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SpaceX Is Launching a Deadly Pathogen Into Space to Find a Cure

Feb 19, 2017 12:00 AM EST
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There's an extremely lethal pathogen aboard a SpaceX Dragon capsule on its way to space today, Feb. 18. Specifically, the Staphylococcus aureus, commonly called MRSA.

MRSA is a notoriously deadly strain of bacteria; a report from Space.com revealed that it actually kills more people than emphysema, HIV/AIDS, Parkinson's Disease and homicide combined. Even worse, it's known to be resistant to a lot of penicillin-related drugs like methicillin.

So why are scientists sending it off to space?

The NASA-funded study is hoping that exposure of the bacteria to a microgravity environment will help scientists understand its mutation better. Bacteria can mutate faster in this environment and this could provide the team with a better look at the pathogen.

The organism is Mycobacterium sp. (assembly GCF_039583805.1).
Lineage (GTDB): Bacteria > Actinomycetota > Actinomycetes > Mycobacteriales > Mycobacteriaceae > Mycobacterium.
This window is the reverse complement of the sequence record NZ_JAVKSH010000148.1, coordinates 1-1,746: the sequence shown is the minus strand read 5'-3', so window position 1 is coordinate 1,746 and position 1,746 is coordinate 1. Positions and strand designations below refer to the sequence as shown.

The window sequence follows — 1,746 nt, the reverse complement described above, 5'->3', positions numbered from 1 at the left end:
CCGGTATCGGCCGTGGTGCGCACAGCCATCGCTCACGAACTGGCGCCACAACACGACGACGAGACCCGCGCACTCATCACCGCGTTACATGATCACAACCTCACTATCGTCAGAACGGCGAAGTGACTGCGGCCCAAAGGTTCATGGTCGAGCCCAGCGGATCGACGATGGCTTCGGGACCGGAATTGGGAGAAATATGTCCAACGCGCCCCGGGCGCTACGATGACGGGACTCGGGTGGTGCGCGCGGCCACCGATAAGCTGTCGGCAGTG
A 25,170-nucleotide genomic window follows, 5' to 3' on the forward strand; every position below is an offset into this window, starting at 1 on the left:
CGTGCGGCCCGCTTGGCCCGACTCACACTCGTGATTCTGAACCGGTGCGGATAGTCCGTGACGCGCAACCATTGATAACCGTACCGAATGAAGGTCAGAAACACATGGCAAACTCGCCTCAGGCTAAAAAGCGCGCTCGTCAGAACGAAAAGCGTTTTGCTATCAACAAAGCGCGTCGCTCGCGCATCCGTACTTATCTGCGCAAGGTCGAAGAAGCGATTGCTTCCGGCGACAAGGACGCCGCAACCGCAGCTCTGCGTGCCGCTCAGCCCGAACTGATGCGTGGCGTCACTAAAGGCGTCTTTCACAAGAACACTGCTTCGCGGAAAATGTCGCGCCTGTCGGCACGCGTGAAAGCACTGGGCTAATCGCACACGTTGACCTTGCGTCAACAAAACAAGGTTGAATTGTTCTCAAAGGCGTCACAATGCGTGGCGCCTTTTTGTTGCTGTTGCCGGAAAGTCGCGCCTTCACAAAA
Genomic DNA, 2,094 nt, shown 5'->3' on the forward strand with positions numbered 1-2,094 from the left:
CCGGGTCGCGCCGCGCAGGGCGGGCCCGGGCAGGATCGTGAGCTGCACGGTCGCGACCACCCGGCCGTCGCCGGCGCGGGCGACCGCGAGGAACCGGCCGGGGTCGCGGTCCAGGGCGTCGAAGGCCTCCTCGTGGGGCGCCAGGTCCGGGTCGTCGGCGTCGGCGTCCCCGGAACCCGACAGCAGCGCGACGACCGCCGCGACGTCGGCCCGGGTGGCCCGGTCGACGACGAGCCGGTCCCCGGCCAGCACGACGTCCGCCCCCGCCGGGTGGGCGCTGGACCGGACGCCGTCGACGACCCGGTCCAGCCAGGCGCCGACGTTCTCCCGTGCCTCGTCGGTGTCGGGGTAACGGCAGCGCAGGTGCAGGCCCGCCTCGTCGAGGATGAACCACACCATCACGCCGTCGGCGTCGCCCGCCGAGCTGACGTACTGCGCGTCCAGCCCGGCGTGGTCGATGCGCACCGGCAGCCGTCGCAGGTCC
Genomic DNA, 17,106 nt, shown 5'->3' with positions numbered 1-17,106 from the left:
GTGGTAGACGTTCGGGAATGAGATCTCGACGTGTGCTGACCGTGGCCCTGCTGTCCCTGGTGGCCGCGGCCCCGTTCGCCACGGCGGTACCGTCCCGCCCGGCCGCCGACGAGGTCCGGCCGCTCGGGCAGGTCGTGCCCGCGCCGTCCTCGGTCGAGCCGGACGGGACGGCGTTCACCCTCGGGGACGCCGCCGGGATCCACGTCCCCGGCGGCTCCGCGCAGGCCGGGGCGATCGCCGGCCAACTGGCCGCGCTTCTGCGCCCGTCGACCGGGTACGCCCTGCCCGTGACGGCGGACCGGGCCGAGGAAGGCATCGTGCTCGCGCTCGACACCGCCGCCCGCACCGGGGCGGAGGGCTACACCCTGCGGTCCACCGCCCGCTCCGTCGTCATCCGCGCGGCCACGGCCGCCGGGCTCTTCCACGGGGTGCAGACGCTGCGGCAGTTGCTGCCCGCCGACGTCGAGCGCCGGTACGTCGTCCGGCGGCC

"Microgravity may accelerate the rate of bacterial mutations," lead researcher Dr. Anita Goel explained. "If we can predict future mutations before they happen, we can build better drugs."

While being trapped in a spacecraft with a lethal superbug may be the stuff of sci-fi thrillers, but the research team assured there's no danger to the astronauts onboard. The MRSA will be sealed in three levels of containment.

Funded by NASA, this project is also a product of a partnership between biomedicine company Nanobiosym and CASIS. The latter is the company that manages the space station's national laboratory.

According to a report from Gizmodo, this isn't the first time bacteria have been sent to space. Back in 1960, a Russian satellite discovered that bacteria E. coli, Aerobacter aerogenes, and Staphylococcus can survive in microgravity. This spurred multiple cases of bacteria making its way beyond Earth for observation.

An experiment in 2006 saw salmonella being extra deadly to mice after being sent to microgravity.

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